As Georgetown breaks ground on the many construction projects planned for the next two years, several female students have raised concerns for their personal safety in response to incidents of alleged sexual harassment from construction workers on campus. These complaints have prompted University administrators to address this problem and devise solutions to better enforce boundaries of behavior for the construction workers on campus.
“It started over the summer with the Healy Family Student Center. I could hear [workers] talking about me,” Aloysia Jean (COL ‘16) said while recalling her first experience with construction workers catcalling her as she walked through Henle Village.
The behavior of these workers made Jean so uncomfortable that she later altered her route on her way back to her apartment in order to avoid their inappropriate whispers. “I happened to be going out, so I was dressed nicely,” she said. “I could hear them talking about me and it wasn’t anything shouted at me, but I could feel them looking at me. I purposely chose another route because I knew they were going to talk about me.”
Jean recalled another incident that occurred over the summer while she was working for the summer housing operations crew. According to Jean, the Office of Residential Living had contracted outside workers to assist the student workers with moving heavy boxes across campus. In order to better coordinate, Jean shared her cell phone number with one of these workers.
“After they left for the day, they thought it was okay to text us, and his friend was trying to get my number,” Jean said. After she declined to give out her personal number to the worker, he continued to ask for other information from Jean, such as her Facebook profile. “He was still pressing on. I didn’t feel comfortable with that,” she said.
Other female students have also come forward to share their experiences with this type of harassment coming from contracted workers. Marlene Cox (COL ‘16) said that construction workers harass her on a regular basis.
“At least once a week—it has been pretty bad,” Cox said. “I have actually been dressing down lately because when I was being catcalled, I dressed up those days. When I think about how I have to hide my femininity, it can become very taxing.”
Cox recalls one of the most recent incidents of construction workers catcalling her. “I was walking past and a worker just said. ‘Hey, hey you.’ He kind of followed and just kept saying, ‘Hey you with the big booty.’”
Cox went on to suggest that this behavior is not limited to construction workers and recounted an incident in which an employee of the University bookstore knocked on the window of the bookstore to get her attention, and proceeded to follow her through the Leavey Center. “He came out of the bookstore and walked, following me, to Bulldog Alley,” Cox said.
According to Title IX Coordinator Rosemary Kilkenny and Director of Student Health Services Carol Day, their offices have not received official complaints about the behavior of construction workers on campus. Kilkenny and Day first heard about these complaints last Friday when Haley Maness (NHS ‘15) brought them forward at a Sexual Assault Working Group meeting.
“Because the contractors are working on university grounds, they are temporarily considered to be a part of the Georgetown community and must behave as such,” Maness wrote in an email to the Voice. “Street harassment goes against university policy and threatens the university’s safe atmosphere.”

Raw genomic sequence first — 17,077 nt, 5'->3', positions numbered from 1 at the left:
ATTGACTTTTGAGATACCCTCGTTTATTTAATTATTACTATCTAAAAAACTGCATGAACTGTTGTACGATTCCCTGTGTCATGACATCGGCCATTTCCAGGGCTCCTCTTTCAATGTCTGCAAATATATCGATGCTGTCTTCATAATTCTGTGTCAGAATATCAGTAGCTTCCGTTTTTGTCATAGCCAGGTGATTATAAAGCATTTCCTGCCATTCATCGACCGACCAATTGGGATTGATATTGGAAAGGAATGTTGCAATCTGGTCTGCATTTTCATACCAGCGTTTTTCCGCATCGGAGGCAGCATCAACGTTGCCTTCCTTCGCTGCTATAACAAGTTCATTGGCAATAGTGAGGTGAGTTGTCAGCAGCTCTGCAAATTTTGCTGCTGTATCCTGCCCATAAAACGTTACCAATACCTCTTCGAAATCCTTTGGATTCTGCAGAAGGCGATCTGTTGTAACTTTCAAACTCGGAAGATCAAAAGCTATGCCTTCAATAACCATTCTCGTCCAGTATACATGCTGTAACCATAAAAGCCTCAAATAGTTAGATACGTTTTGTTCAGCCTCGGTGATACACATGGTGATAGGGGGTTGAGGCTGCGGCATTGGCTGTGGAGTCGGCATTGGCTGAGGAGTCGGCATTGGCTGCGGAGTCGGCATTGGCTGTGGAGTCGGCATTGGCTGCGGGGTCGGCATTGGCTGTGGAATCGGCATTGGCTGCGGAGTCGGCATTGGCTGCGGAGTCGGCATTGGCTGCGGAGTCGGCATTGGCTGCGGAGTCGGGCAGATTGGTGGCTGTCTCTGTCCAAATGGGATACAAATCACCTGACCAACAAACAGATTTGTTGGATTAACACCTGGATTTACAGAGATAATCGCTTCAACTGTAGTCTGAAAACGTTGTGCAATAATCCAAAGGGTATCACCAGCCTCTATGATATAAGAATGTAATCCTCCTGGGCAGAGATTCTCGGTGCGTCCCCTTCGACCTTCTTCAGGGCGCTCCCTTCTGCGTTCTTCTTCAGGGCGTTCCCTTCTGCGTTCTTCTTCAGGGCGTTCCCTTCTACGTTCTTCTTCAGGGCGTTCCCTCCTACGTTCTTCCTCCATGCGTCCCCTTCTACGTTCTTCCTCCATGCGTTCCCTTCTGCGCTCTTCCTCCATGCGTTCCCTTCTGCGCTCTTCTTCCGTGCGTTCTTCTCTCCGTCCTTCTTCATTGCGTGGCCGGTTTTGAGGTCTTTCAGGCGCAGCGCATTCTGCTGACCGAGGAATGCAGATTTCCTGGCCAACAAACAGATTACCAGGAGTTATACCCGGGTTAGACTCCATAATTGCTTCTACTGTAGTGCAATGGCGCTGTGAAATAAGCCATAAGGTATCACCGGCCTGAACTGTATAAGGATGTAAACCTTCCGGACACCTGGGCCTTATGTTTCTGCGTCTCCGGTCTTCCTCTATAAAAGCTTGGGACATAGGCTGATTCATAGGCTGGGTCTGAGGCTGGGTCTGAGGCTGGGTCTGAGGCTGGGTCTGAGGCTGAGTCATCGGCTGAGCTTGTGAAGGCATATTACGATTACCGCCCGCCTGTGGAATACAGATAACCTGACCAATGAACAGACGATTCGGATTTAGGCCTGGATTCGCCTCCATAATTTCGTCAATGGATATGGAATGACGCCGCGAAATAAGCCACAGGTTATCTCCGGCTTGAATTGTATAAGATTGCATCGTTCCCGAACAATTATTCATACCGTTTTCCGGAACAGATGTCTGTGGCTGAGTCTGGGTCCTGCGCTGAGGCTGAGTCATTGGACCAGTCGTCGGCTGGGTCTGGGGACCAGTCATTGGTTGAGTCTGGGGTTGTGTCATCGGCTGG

Now that this problem has been made known to University officials, they have begun taking steps to find solutions. “We certainly want to get on top of this matter and take appropriate action. We should not have to tolerate this. This is unacceptable,” Kilkenny said.
Kilkenny and Vice President for Planning and Facilities Management Robin Morey plan to meet with the construction company managers to set clear boundaries about the way workers interact with students. “We have zero tolerance for this type of behavior. We have written our contractors to reinforce Georgetown University contractual requirements, policies and expectations regarding this issue,” Morey wrote in an email to the Voice.
As of now, the University does not have any official records of these incidents or harassment. Kilkenny stressed the importance of filing reports either through the bias-related incident reporting system, which can be found on the University website, or directly through a Title IX coordinator at the Office of Student Affairs. Jeanne Lorde, the University’s additional Title IX coordinator, was unavailable for comment.
Neither Cox nor Jean felt they should have reported these incidents to the University. “I just let it go and I kept walking … I don’t want to cost somebody their job,” Cox said. Jean held a different reason for not reporting the incident. “It never even occurred to me that I could report someone for saying something because I have no way of proving it, so I just tried to ignore it and keep on moving,” she said.
Because the University uses multiple contracting companies who employ subcontractors to work on campus, Jean was unable to clearly identify the company affiliation of the workers who allegedly harassed her. “It was very unclear as to what relationship he had with the university… Most of these [construction workers] are nice guys and will say ‘Good morning’ to you, but Georgetown has to choose better contractors,” she said.
Jean believes that the Georgetown bubble effect can create a false sense of security among students. Her interactions with construction workers thus far have only further shattered any illusion of Georgetown as a safe haven.
“[Harassment] happens on this campus and people tend to forget,” she said. “When those instances break through that facade, it’s just a reminder that just because I am on this campus, that doesn’t mean I am actually safe.”
Additional Reporting by Ryan Greene